Kuala Lumpur (Malaysia), 22 June 2023 – In 2018, Malaysia implemented significant reforms to its corporate liability regime for corruption offenses with the introduction of Section 17A of the Malaysian Anti-Corruption Commission (MACC) Act. These reforms came into effect on June 1, 2020, and were modeled after the United Kingdom's liability of legal persons (LLP) approach, which has been praised by experts and governments alike as an advanced method of holding companies accountable for serious criminal acts.
Recognizing the importance of enhancing Malaysia's capacity and effectiveness in investigating, prosecuting, and adjudicating corruption cases involving legal entities, UNODC embarked on a research project. This project focused on studying Malaysia's regulatory and institutional framework, as well as its investigative, prosecutorial, and adjudicative capabilities in corruption cases against legal persons. The aim was to provide tailored recommendations to practitioners and policymakers based on the analysis of obstacles to successful prosecution.
To facilitate this research and promote collaboration, a two-day workshop was organized in Putrajaya, the administrative capital of Malaysia, in partnership with the Malaysian Anti-Corruption Commission (MACC). The workshop's primary objective was to enhance the capacity of criminal justice agencies in dealing with the liability of legal persons. One of the key outcomes sought from the workshop was to ensure that criminal justice institutions were equipped with the necessary regulatory framework to effectively investigate, prosecute, and adjudicate corruption cases involving legal entities. In addition, the workshop aimed to address legislative amendments to the MACC, such as the introduction of autonomous liability of legal persons, the provision of beneficial ownership information, the establishment of adequate whistleblower protection measures, and the implementation of Deferred Prosecution Agreements.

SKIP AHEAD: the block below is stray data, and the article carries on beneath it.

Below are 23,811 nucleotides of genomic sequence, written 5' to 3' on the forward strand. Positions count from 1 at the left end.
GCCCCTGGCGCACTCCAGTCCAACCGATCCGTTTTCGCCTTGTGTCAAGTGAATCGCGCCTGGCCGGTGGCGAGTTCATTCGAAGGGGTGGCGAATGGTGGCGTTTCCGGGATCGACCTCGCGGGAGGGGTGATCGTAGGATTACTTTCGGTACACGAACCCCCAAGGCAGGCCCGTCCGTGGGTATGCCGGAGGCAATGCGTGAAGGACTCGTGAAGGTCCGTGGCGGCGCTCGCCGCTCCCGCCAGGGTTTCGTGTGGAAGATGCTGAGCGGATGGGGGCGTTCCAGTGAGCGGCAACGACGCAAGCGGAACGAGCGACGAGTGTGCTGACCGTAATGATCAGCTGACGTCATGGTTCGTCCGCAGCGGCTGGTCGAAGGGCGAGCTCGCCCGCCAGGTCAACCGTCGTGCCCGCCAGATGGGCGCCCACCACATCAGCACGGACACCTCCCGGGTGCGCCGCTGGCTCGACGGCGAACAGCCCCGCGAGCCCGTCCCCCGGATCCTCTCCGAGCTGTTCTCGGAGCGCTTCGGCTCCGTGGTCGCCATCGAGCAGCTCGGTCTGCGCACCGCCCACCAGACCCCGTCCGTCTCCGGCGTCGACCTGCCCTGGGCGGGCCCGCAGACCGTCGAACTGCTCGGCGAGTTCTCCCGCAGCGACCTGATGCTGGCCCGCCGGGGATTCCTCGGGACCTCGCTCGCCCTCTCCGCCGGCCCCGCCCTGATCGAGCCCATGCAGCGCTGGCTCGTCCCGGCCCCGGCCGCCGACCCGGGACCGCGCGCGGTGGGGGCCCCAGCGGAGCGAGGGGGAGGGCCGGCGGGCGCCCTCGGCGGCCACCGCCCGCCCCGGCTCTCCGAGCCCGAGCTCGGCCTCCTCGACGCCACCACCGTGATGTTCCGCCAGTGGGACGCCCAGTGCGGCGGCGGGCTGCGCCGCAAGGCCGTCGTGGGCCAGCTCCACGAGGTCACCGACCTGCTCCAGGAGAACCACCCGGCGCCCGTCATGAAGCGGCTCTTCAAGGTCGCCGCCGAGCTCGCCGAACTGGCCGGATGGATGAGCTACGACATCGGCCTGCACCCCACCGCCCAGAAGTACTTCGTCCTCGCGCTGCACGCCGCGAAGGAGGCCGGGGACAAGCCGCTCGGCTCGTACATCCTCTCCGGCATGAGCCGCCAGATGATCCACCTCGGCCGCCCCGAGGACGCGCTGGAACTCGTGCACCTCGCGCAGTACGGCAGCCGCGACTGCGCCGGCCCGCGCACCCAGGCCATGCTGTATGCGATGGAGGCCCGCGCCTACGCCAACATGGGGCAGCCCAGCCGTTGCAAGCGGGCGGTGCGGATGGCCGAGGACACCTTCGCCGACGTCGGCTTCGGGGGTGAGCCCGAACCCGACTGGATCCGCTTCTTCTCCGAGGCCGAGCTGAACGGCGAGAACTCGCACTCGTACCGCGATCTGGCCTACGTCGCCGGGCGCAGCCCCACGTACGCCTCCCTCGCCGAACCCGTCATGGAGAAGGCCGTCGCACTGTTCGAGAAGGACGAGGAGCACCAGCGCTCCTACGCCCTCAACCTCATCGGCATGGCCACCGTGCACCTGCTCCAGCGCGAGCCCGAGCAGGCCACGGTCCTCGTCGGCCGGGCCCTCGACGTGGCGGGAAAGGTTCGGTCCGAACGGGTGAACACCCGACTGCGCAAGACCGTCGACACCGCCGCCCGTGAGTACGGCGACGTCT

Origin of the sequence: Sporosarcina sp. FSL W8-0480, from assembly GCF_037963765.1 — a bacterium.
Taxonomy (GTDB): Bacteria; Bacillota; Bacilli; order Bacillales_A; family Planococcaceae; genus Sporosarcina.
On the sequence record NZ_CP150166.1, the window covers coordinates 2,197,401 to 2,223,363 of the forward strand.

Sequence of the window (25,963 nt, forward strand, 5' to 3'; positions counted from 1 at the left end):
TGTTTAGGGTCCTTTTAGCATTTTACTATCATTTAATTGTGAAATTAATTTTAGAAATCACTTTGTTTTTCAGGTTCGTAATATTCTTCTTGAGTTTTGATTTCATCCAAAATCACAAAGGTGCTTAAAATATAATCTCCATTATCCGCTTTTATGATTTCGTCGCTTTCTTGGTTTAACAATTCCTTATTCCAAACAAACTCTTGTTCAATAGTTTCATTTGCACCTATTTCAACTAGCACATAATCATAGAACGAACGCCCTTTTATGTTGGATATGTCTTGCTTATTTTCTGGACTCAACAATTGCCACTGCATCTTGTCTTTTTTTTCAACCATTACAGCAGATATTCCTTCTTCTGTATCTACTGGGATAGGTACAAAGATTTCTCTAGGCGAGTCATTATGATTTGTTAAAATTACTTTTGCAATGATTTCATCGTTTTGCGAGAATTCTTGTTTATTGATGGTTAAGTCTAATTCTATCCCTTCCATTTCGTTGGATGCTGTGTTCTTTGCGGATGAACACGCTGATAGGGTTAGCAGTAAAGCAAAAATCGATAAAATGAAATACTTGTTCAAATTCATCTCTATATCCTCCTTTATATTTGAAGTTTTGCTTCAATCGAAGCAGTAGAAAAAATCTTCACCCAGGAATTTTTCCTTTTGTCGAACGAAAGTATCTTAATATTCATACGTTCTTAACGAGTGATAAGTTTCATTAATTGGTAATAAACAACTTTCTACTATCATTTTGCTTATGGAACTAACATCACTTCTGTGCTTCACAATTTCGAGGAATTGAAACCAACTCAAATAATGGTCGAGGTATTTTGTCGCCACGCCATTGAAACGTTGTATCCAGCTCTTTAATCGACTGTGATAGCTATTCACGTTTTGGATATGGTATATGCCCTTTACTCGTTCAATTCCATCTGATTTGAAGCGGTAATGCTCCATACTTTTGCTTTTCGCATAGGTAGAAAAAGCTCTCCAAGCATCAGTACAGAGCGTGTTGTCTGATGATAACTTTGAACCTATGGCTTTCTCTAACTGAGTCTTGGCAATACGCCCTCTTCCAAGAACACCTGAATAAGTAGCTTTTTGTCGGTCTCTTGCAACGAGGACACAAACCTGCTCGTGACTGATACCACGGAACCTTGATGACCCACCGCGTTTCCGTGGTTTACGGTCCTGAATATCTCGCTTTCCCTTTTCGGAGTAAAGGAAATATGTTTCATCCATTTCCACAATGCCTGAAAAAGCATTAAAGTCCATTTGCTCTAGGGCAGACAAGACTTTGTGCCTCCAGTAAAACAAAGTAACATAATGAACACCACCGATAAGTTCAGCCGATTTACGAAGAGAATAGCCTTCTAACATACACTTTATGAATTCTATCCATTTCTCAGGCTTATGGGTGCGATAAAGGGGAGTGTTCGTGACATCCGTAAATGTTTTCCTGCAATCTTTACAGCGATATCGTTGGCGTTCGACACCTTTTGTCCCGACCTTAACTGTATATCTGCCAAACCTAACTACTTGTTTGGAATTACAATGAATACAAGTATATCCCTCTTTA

The workshop pursued three main objectives. First, it involved the presentation of the draft report on the liability of legal persons in Malaysia, which was prepared by UNODC. This report formed the foundation for discussions and served as a starting point for developing additional recommendations. Second, participants engaged in detailed deliberations to review the draft recommendations of the report and enhance them further. This collaborative effort allowed stakeholders to contribute their expertise and insights, leading to more robust and comprehensive recommendations. Lastly, the workshop provided an opportunity to examine the experiences and best practices of other countries in enforcing corporate liability for corruption, offering valuable insights and lessons that could be adapted to the Malaysian context.
The workshop drew a diverse range of participants, including representatives from civil society organizations, academia, professional and standards bodies, chambers of commerce, multinational corporations (MNCs), government-linked companies, the Malaysian Bar Council, and various UN and international organizations. Their involvement ensured that stakeholders' perspectives were taken into account, and their feedback on the draft recommendations was actively sought and considered. Moreover, the workshop played a crucial role in raising awareness among stakeholders about international best practices concerning the liability of legal persons for corruption offenses, fostering a broader understanding of the subject and its implications.
As a result of this collaborative effort, the workshop aimed to produce a final report on the Liability of Legal Persons for Corruption in Malaysia. This report would provide comprehensive insights, recommendations, and a roadmap for strengthening Malaysia's criminal justice system and effectively addressing corruption cases involving legal entities. By equipping criminal justice agencies with the necessary tools and knowledge, the workshop sought to make a tangible impact on Malaysia's efforts to combat corruption and promote integrity within the corporate sector.
The funding for this activity was provided by Siemens.
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